Not all similar products at the grocery store have similar ingredients. Checking the nutrition facts label is another tool for healthy eating on a budget. The Nutrition Facts label is a convenient tool that can be used to assess calories, nutrients, and serving sizes of various foods. Try to avoid processed foods and consider food choices with less saturated fat, sodium, and added sugars. (2)
4. Purchase in-season produce
When fresh fruits and vegetables are in season, there is more supply available, resulting in lower prices. (6) Fruits and vegetables that aren’t currently in season can typically be found cheaper in canned or frozen instead of fresh. Certain fresh produce is usually low-cost at anytime throughout the year including:
- Green peppers
- Oranges (10)
Be considerate of how much produce you will eat throughout the week, as fresh produce spoils faster than canned or frozen produce. Try to buy a combination of fresh, frozen, and shelf-stable fruits and vegetables.
5. Incorporate meatless meals
Animal protein, such as lean meats and poultry, is commonly used as a protein source in North American diets. (1) Protein is an essential macronutrient that plays a role in several functions within the body, including muscle and tissue repair and hormone regulation. (9) Protein-packed foods also help keep you satiated (full) longer than carbohydrate or high-fat foods. (8)
However, over the past several years, the price of meat has steadily increased. Since December 2020, prices of beef have risen 14% in the United States. (11) Incorporating meatless meals into your dietary plan can help you save money. There are many non-meat protein foods that can make a good low-cost swap for animal proteins, including:
- Legumes (e.g., beans, lentils, peas)
- Low-fat or fat-free dairy products (e.g., cottage cheese, greek yogurt)
- Nuts and seeds (e.g., almonds)
- Soy products (e.g., edamame, tempeh, tofu) (1)(13)
Download a handout of the top tips for eating healthy on a budget.
The bottom line
Following a healthy dietary pattern can help reduce the risk of certain chronic conditions and promote longevity. Many people believe healthy foods are too expensive, but healthy living can be affordable. Efficiently planning ahead and shopping smart by using coupons and avoiding food waste are a couple of key ways to save money at the grocery store.
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- Academy of Nutrition and Dietetics. (2021). Building a healthy vegetarian diet myths and facts. https://www.eatright.org/food/nutrition/vegetarian-and-special-diets/building-a-healthy-vegetarian-diet-myths?rdType=url_edit&rdInfo=meal
- Center for Food Safety. (2022). How to understand and use the Nutrition Facts label. U.S. Food and Drug Administration; FDA. https://www.fda.gov/food/new-nutrition-facts-label/how-understand-and-use-nutrition-facts-label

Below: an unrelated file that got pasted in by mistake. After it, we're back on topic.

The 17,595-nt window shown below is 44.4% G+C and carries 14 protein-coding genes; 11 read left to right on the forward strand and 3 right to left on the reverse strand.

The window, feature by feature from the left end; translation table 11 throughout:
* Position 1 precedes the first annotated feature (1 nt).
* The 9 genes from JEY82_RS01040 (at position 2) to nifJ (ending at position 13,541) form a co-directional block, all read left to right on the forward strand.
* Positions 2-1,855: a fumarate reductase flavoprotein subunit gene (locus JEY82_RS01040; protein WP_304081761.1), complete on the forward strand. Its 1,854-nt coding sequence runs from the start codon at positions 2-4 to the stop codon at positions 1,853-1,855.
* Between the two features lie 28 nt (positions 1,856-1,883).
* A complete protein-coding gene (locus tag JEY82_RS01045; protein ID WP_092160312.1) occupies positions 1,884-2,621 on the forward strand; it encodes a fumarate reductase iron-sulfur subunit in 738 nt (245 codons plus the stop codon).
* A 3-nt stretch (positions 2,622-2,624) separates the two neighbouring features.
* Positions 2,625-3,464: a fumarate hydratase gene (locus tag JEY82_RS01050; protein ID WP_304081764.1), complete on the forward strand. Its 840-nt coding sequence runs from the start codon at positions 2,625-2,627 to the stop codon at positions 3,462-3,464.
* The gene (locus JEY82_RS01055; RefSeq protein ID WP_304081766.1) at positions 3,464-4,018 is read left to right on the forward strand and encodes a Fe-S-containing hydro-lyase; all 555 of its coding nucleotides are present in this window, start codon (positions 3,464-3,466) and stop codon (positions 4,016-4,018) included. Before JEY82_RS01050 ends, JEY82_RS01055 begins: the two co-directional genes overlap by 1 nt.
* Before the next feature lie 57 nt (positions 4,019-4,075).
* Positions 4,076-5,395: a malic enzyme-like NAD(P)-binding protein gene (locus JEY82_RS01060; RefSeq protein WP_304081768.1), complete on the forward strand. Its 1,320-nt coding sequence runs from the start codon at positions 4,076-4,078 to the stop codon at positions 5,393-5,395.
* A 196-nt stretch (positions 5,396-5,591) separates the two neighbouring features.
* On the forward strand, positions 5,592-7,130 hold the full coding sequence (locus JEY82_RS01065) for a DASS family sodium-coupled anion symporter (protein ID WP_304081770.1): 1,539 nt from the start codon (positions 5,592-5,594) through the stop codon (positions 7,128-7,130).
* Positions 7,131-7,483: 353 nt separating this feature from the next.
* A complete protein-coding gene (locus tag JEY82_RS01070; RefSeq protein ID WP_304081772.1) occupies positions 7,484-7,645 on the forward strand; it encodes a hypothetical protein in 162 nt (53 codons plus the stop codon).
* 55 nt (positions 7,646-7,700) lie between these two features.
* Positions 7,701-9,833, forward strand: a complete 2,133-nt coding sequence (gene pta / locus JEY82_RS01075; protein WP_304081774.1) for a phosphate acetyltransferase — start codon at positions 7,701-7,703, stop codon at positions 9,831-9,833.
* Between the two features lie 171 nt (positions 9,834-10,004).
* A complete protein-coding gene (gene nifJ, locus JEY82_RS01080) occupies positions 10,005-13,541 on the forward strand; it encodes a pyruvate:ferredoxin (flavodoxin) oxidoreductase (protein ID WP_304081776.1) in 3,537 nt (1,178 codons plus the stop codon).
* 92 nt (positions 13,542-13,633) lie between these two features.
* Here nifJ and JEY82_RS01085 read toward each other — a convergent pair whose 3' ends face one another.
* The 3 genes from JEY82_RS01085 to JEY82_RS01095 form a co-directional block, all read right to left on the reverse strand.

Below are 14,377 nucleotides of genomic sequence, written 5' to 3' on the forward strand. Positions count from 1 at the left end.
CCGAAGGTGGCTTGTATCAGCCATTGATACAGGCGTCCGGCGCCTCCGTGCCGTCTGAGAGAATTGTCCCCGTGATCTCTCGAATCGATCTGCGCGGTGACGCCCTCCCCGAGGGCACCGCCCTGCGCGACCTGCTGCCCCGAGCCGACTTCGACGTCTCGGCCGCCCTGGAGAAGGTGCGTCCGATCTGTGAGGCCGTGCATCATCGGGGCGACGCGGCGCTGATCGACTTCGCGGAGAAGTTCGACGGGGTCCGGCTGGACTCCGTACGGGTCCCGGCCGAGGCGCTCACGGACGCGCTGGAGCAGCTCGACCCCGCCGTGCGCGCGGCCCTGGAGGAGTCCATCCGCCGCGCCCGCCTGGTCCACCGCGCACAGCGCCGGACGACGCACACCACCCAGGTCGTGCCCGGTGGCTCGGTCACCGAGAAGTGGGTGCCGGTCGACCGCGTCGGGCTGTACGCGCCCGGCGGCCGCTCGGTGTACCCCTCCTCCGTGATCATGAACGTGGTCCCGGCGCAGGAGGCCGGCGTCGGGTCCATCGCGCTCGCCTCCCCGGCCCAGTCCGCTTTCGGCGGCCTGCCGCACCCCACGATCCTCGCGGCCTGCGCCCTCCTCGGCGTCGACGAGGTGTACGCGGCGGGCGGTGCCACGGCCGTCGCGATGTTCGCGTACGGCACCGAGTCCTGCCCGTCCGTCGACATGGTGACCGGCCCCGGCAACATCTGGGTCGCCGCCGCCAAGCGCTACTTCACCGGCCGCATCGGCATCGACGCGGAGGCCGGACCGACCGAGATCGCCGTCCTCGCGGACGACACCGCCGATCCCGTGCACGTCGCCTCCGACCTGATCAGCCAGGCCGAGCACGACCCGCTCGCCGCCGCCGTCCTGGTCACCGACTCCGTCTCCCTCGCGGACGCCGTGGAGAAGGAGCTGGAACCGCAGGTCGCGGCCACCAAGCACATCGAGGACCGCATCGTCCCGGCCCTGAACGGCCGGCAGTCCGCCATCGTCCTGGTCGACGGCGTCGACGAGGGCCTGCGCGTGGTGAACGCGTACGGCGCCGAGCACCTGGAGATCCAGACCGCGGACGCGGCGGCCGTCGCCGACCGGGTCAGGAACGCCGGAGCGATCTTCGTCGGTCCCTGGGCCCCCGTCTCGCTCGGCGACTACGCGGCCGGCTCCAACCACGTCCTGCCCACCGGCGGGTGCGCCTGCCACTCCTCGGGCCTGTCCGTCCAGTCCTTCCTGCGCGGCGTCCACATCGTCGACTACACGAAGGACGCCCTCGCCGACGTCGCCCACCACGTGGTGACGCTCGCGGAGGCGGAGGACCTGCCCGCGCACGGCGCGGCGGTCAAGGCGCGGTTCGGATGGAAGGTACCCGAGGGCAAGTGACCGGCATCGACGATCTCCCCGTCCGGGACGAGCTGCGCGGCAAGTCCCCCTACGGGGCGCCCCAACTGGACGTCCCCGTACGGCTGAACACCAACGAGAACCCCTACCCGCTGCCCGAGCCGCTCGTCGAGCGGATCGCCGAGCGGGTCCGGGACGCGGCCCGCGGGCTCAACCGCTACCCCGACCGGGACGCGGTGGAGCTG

- Centers for Disease Control and Prevention. (2021a). 6 tips for eating healthy on a budget. https://www.cdc.gov/diabetes/healthy-eating-budget.html
- Centers for Disease Control and Prevention. (2021b). Why it matters. https://www.cdc.gov/nutrition/about-nutrition/why-it-matters.html
- Health Canada. (2020). Healthy eating on a budget. Canada Food Guide. https://food-guide.canada.ca/en/tips-for-healthy-eating/healthy-eating-budget/
- MacDonald, J. M. (2003). Demand, information, and competition: why do food prices fall at seasonal demand peaks? The Journal of Industrial Economics, 48(1), 27–45.
- Mills, S., Brown, H., Wrieden, W., White, M., & Adams, J. (2017). Frequency of eating home cooked meals and potential benefits for diet and health: cross-sectional analysis of a population-based cohort study. The International Journal of Behavioral Nutrition and Physical Activity, 14(1), 109.
- Morell, P., & Fiszman, S. (2017). Revisiting the role of protein-induced satiation and satiety. Food Hydrocolloids, 68, 199–210.
- Morris, A. L., & Mohiuddin, S. S. (2022). Biochemistry, nutrients. In StatPearls. StatPearls Publishing.
- National Institute on Aging. (2022). Overcoming roadblocks to healthy eating. National Institute on Aging. https://www.nia.nih.gov/health/overcoming-roadblocks-healthy-eating
- The White House. (2021). Addressing concentration in the meat-processing industry to lower food prices for American families. https://www.whitehouse.gov/briefing-room/blog/2021/09/08/addressing-concentration-in-the-meat-processing-industry-to-lower-food-prices-for-american-families/
- Tiwari, A., Aggarwal, A., Tang, W., & Drewnowski, A. (2017). Cooking at home: a strategy to comply with U.S. dietary guidelines at no extra cost. American Journal of Preventive Medicine, 52(5), 616–624.
- U.S. Department of Agriculture. (n.d.). Shop Smart. MyPlate. https://www.myplate.gov/eat-healthy/healthy-eating-budget/shop-smart